Adverse childhood experiences

Adverse childhood experiences


Adverse childhood experience (ACE) is a term most often used in developmental psychology. However, it has recently been gaining attention in the field of public health nursing.

Adults with a history of ACEs are significantly more likely to suffer from chronic illnesses (heart disease, cancer, COPD, liver disease), mental illness (depression, suicide attempts), and high-risk health behaviors (smoking, alcohol abuse, >50 sexual partners, illicit drug use, sedentary lifestyle) than those without a history of ACEs. Survivors are more likely to have teen children, engage in domestic violence, suffer from vocational dysfunction, and die young. ACEs have an impact on future generations by raising parental stress, which can lead to abusive parent-child relationships, developmental delays, and dysfunctional attachment patterns.These risks increase proportionally to the number of ACE categories experienced.

The Centers for Disease Control and Prevention (CDC) and Kaiser Permanente researchers collaborated to investigate ACEs for the first time. They categorize ACEs into eight groups:

  • Abuse, such as parental psychological or physical assault, or sexual abuse by anybody
  • Neglect of any kind, whether it’s emotional or physical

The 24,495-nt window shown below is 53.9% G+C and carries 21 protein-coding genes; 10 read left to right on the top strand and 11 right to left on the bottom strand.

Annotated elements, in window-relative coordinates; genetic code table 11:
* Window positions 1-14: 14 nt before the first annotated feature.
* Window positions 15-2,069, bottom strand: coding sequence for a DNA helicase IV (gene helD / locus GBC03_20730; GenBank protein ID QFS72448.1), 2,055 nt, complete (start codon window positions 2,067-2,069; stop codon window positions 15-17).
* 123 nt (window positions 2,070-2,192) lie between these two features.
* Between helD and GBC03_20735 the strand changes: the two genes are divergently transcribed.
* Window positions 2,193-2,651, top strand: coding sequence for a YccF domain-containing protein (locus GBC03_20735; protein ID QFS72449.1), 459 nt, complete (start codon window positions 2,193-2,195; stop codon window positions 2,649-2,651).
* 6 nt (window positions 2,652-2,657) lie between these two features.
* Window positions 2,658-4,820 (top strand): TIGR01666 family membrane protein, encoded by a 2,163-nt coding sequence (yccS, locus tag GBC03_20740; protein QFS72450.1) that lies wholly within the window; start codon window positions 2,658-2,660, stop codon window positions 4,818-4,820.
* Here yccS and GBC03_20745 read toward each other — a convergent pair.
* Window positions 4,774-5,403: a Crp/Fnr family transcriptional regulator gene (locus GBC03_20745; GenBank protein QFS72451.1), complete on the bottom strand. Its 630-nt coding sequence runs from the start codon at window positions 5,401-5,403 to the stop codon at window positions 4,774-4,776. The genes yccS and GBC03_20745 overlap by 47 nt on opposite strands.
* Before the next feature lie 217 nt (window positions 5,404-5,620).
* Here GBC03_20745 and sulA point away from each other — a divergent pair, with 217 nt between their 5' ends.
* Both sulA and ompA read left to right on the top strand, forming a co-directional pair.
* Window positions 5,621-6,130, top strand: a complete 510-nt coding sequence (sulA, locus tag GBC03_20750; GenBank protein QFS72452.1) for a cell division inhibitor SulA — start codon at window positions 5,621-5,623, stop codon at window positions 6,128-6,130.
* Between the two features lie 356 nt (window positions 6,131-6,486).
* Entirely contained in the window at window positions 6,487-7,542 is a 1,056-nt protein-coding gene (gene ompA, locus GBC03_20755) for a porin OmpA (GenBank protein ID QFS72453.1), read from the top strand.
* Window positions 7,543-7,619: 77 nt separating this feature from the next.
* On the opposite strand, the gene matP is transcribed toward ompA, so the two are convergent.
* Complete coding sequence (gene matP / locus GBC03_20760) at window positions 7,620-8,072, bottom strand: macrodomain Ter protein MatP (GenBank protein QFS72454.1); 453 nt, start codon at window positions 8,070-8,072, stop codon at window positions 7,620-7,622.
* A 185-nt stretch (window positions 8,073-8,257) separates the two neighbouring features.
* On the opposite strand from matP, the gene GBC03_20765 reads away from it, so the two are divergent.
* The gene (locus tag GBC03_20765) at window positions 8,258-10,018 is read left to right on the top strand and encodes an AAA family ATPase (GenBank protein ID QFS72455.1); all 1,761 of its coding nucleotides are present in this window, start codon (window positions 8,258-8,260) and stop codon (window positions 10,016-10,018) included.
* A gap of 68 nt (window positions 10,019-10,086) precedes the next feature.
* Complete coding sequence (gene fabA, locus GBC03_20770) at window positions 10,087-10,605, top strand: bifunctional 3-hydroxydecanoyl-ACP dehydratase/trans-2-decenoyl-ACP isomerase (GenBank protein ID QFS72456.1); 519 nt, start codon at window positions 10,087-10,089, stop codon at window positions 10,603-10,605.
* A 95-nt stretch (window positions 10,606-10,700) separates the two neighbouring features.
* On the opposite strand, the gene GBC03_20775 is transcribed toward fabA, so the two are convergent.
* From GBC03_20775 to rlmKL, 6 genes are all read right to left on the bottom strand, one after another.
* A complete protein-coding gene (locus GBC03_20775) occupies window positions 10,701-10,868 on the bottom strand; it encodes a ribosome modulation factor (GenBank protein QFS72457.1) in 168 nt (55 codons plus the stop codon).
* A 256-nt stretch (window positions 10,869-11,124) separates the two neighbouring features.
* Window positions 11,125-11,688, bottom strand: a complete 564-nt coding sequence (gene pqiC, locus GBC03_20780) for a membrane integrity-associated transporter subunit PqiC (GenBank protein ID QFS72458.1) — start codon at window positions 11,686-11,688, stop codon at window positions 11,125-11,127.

• Disruption in the home, as judged by:
  • In-home alcoholism or drug abuse
  • Loss of a biological parent before reaching the age of eighteen
  • Suicide attempts, depression, or mental illness in the home
  • Mother-on-mother violence
  • incarceration of a family member

The first ACE research was released in 1997, but since then, it has grown to include data on over 17,000 persons in the United States. Its findings, which have been repeated by other researchers, showed that 67 percent of adults surveyed have experienced at least one type of ACE. These typical occurrences have long-term and even intergenerational consequences. ACEs are “the most basic and long-lasting cause of health risk behaviors, mental illness, social dysfunction, disease, disability, premature death, and healthcare costs,” according to Vincent J. Felitti, the study’s principal researcher.

Up to 80% of clients serviced by home-visiting programs like the Metro Alliance for Healthy Families (MAHF) have a history of trauma, which most typically coincides with ACE categories.

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